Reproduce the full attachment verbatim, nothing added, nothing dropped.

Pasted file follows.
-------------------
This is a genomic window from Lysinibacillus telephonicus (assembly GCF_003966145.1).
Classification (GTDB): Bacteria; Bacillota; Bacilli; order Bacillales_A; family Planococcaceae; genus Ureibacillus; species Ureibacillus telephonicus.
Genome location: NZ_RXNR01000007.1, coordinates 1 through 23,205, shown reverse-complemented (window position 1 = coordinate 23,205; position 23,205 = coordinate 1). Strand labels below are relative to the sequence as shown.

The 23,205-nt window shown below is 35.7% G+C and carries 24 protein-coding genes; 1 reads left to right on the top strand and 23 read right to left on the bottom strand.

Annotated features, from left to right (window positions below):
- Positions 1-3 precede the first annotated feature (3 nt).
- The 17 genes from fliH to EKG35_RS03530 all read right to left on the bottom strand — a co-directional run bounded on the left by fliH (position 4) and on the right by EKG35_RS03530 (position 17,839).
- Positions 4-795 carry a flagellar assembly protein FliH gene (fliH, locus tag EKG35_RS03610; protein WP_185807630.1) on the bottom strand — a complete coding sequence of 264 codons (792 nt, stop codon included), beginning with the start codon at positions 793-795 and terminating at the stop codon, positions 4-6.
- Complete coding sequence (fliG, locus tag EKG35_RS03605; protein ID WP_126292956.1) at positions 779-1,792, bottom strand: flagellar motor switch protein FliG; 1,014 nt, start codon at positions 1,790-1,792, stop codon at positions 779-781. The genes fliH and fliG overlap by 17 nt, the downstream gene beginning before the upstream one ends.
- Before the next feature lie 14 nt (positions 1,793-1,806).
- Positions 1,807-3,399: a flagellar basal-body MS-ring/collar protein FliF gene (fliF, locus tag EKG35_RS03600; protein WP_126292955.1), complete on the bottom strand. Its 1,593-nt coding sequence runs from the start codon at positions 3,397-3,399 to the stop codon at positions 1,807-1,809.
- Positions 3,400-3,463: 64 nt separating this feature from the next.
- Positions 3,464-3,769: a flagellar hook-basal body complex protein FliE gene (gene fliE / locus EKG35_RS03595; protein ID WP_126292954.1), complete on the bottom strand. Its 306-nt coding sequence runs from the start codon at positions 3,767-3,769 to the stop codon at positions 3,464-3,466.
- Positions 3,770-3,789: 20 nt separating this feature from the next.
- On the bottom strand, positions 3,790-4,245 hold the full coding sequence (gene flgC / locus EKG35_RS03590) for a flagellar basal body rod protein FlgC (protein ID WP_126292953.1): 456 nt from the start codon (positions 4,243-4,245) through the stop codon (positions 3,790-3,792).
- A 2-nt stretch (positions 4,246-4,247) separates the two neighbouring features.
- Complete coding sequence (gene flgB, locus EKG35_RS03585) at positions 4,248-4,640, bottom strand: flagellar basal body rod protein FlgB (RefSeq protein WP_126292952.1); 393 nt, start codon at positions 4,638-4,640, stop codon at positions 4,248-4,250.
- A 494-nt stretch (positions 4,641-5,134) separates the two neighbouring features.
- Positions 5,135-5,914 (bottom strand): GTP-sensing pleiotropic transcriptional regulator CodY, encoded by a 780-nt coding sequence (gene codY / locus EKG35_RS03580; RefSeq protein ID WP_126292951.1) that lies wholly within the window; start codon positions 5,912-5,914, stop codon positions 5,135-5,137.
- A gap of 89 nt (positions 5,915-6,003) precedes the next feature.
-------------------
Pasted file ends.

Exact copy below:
This is a genomic window from Lysinibacillus telephonicus (assembly GCF_003966145.1).
Classification (GTDB): Bacteria; Bacillota; Bacilli; order Bacillales_A; family Planococcaceae; genus Ureibacillus; species Ureibacillus telephonicus.
Genome location: NZ_RXNR01000007.1, coordinates 1 through 23,205, shown reverse-complemented (window position 1 = coordinate 23,205; position 23,205 = coordinate 1). Strand labels below are relative to the sequence as shown.

The 23,205-nt window shown below is 35.7% G+C and carries 24 protein-coding genes; 1 reads left to right on the top strand and 23 read right to left on the bottom strand.

Annotated features, from left to right (window positions below):
- Positions 1-3 precede the first annotated feature (3 nt).
- The 17 genes from fliH to EKG35_RS03530 all read right to left on the bottom strand — a co-directional run bounded on the left by fliH (position 4) and on the right by EKG35_RS03530 (position 17,839).
- Positions 4-795 carry a flagellar assembly protein FliH gene (fliH, locus tag EKG35_RS03610; protein WP_185807630.1) on the bottom strand — a complete coding sequence of 264 codons (792 nt, stop codon included), beginning with the start codon at positions 793-795 and terminating at the stop codon, positions 4-6.
- Complete coding sequence (fliG, locus tag EKG35_RS03605; protein ID WP_126292956.1) at positions 779-1,792, bottom strand: flagellar motor switch protein FliG; 1,014 nt, start codon at positions 1,790-1,792, stop codon at positions 779-781. The genes fliH and fliG overlap by 17 nt, the downstream gene beginning before the upstream one ends.
- Before the next feature lie 14 nt (positions 1,793-1,806).
- Positions 1,807-3,399: a flagellar basal-body MS-ring/collar protein FliF gene (fliF, locus tag EKG35_RS03600; protein WP_126292955.1), complete on the bottom strand. Its 1,593-nt coding sequence runs from the start codon at positions 3,397-3,399 to the stop codon at positions 1,807-1,809.
- Positions 3,400-3,463: 64 nt separating this feature from the next.
- Positions 3,464-3,769: a flagellar hook-basal body complex protein FliE gene (gene fliE / locus EKG35_RS03595; protein ID WP_126292954.1), complete on the bottom strand. Its 306-nt coding sequence runs from the start codon at positions 3,767-3,769 to the stop codon at positions 3,464-3,466.
- Positions 3,770-3,789: 20 nt separating this feature from the next.
- On the bottom strand, positions 3,790-4,245 hold the full coding sequence (gene flgC / locus EKG35_RS03590) for a flagellar basal body rod protein FlgC (protein ID WP_126292953.1): 456 nt from the start codon (positions 4,243-4,245) through the stop codon (positions 3,790-3,792).
- A 2-nt stretch (positions 4,246-4,247) separates the two neighbouring features.
- Complete coding sequence (gene flgB, locus EKG35_RS03585) at positions 4,248-4,640, bottom strand: flagellar basal body rod protein FlgB (RefSeq protein WP_126292952.1); 393 nt, start codon at positions 4,638-4,640, stop codon at positions 4,248-4,250.
- A 494-nt stretch (positions 4,641-5,134) separates the two neighbouring features.
- Positions 5,135-5,914 (bottom strand): GTP-sensing pleiotropic transcriptional regulator CodY, encoded by a 780-nt coding sequence (gene codY / locus EKG35_RS03580; RefSeq protein ID WP_126292951.1) that lies wholly within the window; start codon positions 5,912-5,914, stop codon positions 5,135-5,137.
- A gap of 89 nt (positions 5,915-6,003) precedes the next feature.